"Enemies" of Long Range StrikeThere are several entrenched interests that have played tag-team in working continuously against the development of a new Future Long Range Strike heavy bomber. In order of effectiveness, they are: the Speed Fetishists, the Nostalgia Air Force, the Cruise Missile Cultists, and the Airliners Alliance. At the current time, the Speed Fetishists and Nostalgia Air Force are the strongest insurgents.I may clean this up later and perhaps add some graphics, but for now I just wanted to get it on the site.
The Speed Fetishists invoke the 'Faster! Faster!' battle cry for two interrelated reasons. First, faster means smaller which means more fighter-like, which is what fighters-can-do-everything pilots believe in.
Unfortunately it also means shorter range and lower payloads. 'Faster' has also meant 'more survivable' in the past, and the Speed Fetishists can't seem to wrap their heads around the possibility that 'faster' just means 'die sooner' on the modern battlefield against a sophisticated near-peer foe.
Speed Fetishists cling to the heartfelt belief that faster is better, yet cannot explain what a Mach 2 speed will do for you against a Mach 10 double-digit SAM, except decrease your turn rate and ability to get out of the way for any given bank angle.
The Nostalgia Air ForceThe Nostalgia Air Force is fully vested in the near-religious belief that the venerable B-52 should fly on forever, and that the B-52 is the most dependable of all the LRS assets. The first is a romantic notion, and the second is a false truth. The fact that the BUFF has changed missions from direct attack to standoff in high threat areas gets glossed over in discussion of its long operational life on the one hand, while if a new bomber design came down the pipe tomorrow and had a forecast operational life equivalent to the BUFF's - it would be pilloried for having 'too high' forecasted life cycle costs on the other hand.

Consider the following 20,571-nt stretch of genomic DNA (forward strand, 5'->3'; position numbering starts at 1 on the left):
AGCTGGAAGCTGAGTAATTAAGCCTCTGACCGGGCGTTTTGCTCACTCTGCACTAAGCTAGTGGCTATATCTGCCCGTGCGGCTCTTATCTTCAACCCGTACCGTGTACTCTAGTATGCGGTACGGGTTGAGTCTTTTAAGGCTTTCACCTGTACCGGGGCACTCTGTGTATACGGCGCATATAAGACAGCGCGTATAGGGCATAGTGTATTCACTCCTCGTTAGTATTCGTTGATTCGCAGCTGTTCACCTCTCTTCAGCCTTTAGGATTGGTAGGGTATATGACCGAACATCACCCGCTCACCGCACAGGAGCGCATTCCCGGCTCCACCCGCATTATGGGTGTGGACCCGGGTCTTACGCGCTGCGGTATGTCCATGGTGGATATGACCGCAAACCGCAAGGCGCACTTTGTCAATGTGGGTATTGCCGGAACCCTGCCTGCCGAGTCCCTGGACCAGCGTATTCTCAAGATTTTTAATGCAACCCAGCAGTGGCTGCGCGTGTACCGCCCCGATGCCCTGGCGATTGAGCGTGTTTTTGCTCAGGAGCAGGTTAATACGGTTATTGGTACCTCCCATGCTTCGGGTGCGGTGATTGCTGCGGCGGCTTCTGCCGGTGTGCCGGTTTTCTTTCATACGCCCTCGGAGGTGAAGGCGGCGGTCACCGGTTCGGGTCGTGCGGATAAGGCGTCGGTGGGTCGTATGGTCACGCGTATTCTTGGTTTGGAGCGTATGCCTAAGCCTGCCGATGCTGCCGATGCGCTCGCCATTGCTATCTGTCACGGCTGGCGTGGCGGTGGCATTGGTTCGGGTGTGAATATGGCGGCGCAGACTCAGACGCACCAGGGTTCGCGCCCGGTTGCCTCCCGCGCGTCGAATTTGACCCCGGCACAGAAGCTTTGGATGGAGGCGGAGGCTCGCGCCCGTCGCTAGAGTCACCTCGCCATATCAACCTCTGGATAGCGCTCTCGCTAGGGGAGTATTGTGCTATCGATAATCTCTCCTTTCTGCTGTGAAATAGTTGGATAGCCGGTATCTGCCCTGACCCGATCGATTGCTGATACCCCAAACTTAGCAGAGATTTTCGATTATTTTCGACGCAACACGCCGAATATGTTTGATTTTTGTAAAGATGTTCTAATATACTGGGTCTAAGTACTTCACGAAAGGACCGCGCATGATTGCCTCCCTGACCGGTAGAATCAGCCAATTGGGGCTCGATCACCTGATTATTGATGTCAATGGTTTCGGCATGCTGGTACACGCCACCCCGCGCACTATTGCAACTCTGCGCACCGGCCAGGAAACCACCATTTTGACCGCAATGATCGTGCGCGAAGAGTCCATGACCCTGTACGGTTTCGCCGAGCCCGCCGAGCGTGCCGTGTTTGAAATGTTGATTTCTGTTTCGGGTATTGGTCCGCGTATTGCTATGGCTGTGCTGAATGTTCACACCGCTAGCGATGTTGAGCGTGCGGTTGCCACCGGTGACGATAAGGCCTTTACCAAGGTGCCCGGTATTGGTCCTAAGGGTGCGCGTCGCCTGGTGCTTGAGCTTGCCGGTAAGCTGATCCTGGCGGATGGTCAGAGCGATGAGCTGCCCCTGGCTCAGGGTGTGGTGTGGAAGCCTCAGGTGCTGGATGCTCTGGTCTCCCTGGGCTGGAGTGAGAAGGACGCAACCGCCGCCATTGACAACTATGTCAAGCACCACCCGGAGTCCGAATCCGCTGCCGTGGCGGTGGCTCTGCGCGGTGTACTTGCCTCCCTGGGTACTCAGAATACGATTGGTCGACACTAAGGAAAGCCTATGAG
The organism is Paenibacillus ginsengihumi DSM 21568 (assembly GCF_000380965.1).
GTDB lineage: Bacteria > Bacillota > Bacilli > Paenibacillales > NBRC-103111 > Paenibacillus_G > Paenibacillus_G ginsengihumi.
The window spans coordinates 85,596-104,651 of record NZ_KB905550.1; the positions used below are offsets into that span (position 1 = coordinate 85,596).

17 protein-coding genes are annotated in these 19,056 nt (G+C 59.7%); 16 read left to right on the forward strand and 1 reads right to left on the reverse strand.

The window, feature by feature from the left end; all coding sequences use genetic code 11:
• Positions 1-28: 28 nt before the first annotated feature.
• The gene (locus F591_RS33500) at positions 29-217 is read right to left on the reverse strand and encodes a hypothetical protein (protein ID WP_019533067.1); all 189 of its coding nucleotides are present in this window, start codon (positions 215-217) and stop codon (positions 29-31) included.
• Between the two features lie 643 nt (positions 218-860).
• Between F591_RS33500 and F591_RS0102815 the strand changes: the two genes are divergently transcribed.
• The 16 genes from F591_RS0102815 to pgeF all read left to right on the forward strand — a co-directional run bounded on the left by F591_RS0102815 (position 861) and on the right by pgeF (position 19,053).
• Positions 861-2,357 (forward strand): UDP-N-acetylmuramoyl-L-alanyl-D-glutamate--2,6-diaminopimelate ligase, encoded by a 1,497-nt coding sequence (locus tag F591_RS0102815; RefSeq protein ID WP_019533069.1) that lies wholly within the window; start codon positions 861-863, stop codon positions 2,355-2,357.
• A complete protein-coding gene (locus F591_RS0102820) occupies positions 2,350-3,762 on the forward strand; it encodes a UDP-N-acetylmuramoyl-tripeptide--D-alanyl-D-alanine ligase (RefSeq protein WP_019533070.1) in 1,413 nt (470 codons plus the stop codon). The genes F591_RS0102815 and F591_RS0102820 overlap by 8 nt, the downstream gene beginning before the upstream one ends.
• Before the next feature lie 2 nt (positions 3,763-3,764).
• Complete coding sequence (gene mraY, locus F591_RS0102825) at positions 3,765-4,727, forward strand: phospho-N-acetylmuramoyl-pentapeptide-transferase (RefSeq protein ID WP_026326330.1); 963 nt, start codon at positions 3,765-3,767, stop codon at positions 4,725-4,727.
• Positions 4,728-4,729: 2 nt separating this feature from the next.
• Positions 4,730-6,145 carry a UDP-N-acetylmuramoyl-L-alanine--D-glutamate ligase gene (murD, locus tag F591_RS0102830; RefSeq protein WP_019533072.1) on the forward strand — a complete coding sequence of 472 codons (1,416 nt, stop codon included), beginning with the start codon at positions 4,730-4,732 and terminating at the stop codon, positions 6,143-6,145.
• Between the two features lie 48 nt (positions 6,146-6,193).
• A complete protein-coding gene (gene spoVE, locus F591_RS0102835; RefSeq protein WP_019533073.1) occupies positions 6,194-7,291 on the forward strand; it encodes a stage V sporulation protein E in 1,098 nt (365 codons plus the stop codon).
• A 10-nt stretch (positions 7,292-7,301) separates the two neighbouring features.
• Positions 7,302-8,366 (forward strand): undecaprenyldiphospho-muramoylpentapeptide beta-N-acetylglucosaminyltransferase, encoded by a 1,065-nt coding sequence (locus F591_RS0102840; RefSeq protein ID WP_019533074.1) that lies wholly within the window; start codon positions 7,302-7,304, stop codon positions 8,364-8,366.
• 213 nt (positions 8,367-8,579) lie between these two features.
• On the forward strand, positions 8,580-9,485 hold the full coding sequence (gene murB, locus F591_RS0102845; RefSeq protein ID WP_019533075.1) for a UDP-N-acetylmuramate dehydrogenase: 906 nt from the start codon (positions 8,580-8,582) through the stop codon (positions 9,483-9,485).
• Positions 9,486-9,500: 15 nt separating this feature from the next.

The vaunted reliability and O&S costs of the BUFF are the result of gaming the maintenance reporting burdens, due to the availability of co-located attrition reserve aircraft, essentially 'flying spares', that allow work to be performed off an organization's O&S books. 'Hard break' on a B-52? Just rotate it into the Attrition Reserve pool and bring on a full-MC bird, and voila!... little reported downtime. Trouble is, when they forward deployed in OEF/OIF, they had the worst MC rate in-theater.
The Airliners Alliance & Cruise Missile CultistsThe Airliners Alliance guys come and go, as it seems each generation of defense planners has one or two bean-counters get what they think is an epiphany, and the idea gains traction until somebody actually does the cost tradeoffs between standoff and direct attack...and realizes that the system cost including weaponization is many times higher using commercial airframes to carry standoff weapons (caveat: only IF it is ever actually used however).
And in anything but a highly permissive environment, a commercial airframe would need to carry standoff weapons such as one of the various cruise missile types. This makes every aimpoint an expensive proposition to attack, even if cruise missiles were a) suitable for the aimpoint and b) had a high success rate. The cost differential between direct attack and standoff attack is dramatic.
For example, even assuming 100% success rate for each weapon type, the cost differential of employing JDAMs instead of certain cruise missiles saves about the equivalent of an Aegis cruiser for every 1000 aimpoints serviced.